SAO PAULO (Reuters) - Brazilian investigators believe 6.19 billion reais ($2.1 billion) in bribes were moved in a corruption scheme involving state-run oil firm Petroleo Brasileiro SA (PETR4.SA), prosecutor Deltan Dallagnol said on Thursday.
Prosecutors seek to restore 6.77 billion reais to public coffers through fines and the return of stolen funds, he said at a televised press conference to present criminal charges against 13 people, including four former congressmen.
Three of the ex-lawmakers were preventively detained on April 10, the first politicians arrested in the 14-month-old probe. One is from the ruling Workers’ Party and the other three belong to the smaller opposition Party of Solidarity.
Dallagnol, speaking from the southern city of Curitiba where Brazil’s largest-ever corruption investigation began, called the charges “emblematic” and said they showed the prosecution had entered the political nucleus of the kickback scheme.
Prosecutors accused former executives at Petrobras, as the oil major is known, and two dozen engineering firms of inflating the value of service contracts and funneling the excess funds into their own bank accounts and to political parties.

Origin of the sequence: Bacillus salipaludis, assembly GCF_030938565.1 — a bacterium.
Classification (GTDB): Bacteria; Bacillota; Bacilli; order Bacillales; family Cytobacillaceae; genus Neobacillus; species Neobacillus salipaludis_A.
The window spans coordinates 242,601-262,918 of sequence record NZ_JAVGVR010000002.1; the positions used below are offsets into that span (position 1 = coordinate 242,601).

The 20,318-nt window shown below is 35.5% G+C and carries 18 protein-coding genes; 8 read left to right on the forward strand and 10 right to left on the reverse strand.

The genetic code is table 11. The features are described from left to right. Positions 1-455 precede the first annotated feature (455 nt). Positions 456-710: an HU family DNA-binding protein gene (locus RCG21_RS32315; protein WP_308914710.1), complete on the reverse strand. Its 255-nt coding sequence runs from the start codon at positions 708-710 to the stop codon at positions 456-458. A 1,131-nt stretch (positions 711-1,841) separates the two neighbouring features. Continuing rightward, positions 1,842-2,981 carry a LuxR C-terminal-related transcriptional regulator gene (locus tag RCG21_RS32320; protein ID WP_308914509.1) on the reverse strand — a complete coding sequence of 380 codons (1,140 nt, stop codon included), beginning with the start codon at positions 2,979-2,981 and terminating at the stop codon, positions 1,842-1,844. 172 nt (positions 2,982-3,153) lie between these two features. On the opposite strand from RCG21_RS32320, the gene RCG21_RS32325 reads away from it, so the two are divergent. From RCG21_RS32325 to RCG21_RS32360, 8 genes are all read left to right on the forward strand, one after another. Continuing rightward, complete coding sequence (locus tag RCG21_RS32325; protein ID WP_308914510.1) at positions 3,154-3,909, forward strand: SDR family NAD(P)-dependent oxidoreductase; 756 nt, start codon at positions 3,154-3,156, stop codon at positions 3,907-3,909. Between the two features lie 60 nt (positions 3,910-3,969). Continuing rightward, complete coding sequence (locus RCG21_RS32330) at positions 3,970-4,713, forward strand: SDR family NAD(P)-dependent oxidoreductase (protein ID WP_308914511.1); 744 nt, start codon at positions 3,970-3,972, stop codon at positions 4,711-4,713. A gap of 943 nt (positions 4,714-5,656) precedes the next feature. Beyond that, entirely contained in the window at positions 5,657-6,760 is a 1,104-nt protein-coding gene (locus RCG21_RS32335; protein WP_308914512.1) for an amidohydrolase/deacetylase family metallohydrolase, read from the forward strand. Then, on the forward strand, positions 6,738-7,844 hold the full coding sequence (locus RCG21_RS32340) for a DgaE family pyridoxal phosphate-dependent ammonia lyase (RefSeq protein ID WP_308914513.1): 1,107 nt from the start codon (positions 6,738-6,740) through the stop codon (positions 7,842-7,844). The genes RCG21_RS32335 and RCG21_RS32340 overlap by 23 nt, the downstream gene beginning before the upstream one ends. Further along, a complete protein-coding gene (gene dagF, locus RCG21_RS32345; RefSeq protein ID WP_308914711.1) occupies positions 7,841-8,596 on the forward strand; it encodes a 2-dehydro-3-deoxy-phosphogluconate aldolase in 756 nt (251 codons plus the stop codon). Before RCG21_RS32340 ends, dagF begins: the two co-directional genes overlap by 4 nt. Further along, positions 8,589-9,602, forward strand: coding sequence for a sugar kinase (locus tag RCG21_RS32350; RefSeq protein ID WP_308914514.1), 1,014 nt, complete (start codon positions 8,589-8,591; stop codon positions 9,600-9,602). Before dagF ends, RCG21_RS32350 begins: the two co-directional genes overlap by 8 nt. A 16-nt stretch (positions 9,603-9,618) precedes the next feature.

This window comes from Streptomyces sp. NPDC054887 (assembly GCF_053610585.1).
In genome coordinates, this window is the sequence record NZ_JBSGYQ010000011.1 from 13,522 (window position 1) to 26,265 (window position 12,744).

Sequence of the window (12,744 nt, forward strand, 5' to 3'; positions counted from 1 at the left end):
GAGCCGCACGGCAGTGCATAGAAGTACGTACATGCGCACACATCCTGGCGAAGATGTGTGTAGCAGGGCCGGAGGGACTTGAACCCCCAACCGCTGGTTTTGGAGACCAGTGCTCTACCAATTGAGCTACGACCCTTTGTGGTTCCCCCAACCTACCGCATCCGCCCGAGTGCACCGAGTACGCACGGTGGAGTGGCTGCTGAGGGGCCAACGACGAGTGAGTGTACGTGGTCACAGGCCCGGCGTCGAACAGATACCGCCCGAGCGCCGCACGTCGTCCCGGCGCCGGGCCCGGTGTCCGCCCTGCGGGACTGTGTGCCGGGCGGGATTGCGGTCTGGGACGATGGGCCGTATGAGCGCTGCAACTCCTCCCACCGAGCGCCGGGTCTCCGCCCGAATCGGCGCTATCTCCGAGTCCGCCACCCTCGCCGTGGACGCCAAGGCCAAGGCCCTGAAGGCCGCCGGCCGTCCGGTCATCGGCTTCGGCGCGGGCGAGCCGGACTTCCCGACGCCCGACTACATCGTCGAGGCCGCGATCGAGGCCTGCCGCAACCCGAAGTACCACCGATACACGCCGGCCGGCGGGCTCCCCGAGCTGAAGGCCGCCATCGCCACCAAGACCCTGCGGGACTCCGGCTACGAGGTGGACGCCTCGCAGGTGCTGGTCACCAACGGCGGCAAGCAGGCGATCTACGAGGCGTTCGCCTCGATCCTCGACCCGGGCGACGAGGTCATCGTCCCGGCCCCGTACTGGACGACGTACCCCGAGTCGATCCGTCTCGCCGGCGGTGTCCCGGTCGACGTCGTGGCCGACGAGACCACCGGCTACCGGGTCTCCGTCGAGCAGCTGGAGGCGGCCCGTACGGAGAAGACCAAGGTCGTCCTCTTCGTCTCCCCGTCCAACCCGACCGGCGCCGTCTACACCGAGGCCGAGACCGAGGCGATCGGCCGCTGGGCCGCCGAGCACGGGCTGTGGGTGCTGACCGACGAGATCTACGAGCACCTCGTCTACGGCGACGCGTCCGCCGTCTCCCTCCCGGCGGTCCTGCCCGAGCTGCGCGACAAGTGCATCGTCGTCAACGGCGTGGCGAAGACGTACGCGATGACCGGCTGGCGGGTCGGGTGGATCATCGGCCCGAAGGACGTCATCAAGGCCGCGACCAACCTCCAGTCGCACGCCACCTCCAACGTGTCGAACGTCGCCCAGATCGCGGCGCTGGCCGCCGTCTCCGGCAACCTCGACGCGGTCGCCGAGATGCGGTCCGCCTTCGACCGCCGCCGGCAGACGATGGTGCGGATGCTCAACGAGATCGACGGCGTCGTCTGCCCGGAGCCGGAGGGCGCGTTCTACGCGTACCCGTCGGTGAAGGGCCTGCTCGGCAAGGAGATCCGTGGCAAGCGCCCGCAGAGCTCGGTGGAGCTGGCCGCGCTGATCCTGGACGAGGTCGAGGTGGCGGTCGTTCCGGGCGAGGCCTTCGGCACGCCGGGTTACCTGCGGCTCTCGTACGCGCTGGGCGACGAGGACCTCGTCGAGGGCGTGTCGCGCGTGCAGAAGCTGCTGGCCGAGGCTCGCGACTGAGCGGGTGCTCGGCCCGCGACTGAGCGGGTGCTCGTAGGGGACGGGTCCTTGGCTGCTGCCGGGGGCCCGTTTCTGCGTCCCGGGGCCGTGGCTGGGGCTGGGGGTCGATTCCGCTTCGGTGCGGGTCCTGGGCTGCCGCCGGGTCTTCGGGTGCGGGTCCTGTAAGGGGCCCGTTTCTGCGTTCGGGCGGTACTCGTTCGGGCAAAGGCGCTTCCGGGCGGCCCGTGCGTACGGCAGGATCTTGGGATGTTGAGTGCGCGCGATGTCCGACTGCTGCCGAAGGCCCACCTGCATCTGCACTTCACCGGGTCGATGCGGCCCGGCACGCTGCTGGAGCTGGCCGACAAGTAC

The Supreme Court in Brasilia is also investigating 34 sitting politicians on suspicion of receiving bribes but none have yet been formally charged. Elected officials enjoy special legal protection in Brazil.
One of the former congressmen charged on Thursday is suspected of taking bribes in exchange for helping a public relations firm and a biotech lab secure contracts with state-run bank Caixa Economica Federal and the health ministry.
Another is thought to be the main distributor of kickbacks to the Party of Solidarity.
All are tied to the Petrobras probe by Alberto Youssef, the black-market money changer who agreed to reveal beneficiaries of the corruption scheme in exchange for a lighter sentence.
Federal Judge Sergio Moro will decide whether or not to accept the charges. If he does, the former congressmen will join the 97 other people who have been indicted.
Reporting by Caroline Stauffer; editing by Chris Reese and Andrew Hay